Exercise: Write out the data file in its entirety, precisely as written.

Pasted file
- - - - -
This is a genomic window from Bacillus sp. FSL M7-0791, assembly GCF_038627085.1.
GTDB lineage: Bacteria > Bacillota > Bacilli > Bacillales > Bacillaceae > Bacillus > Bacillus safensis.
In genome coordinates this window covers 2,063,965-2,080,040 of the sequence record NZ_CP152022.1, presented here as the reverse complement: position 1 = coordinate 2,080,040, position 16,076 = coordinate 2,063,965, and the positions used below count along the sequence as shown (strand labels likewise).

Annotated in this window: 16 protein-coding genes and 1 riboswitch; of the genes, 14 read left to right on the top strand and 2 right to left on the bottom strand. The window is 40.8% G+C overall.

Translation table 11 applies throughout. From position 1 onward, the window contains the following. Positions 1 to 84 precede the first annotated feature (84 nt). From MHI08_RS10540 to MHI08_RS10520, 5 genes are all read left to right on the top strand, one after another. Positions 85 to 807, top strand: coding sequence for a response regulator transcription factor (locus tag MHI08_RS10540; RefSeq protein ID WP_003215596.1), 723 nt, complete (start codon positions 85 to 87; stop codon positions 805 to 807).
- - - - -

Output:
This is a genomic window from Bacillus sp. FSL M7-0791, assembly GCF_038627085.1.
GTDB lineage: Bacteria > Bacillota > Bacilli > Bacillales > Bacillaceae > Bacillus > Bacillus safensis.
In genome coordinates this window covers 2,063,965-2,080,040 of the sequence record NZ_CP152022.1, presented here as the reverse complement: position 1 = coordinate 2,080,040, position 16,076 = coordinate 2,063,965, and the positions used below count along the sequence as shown (strand labels likewise).

Annotated in this window: 16 protein-coding genes and 1 riboswitch; of the genes, 14 read left to right on the top strand and 2 right to left on the bottom strand. The window is 40.8% G+C overall.

Translation table 11 applies throughout. From position 1 onward, the window contains the following. Positions 1 to 84 precede the first annotated feature (84 nt). From MHI08_RS10540 to MHI08_RS10520, 5 genes are all read left to right on the top strand, one after another. Positions 85 to 807, top strand: coding sequence for a response regulator transcription factor (locus tag MHI08_RS10540; RefSeq protein ID WP_003215596.1), 723 nt, complete (start codon positions 85 to 87; stop codon positions 805 to 807).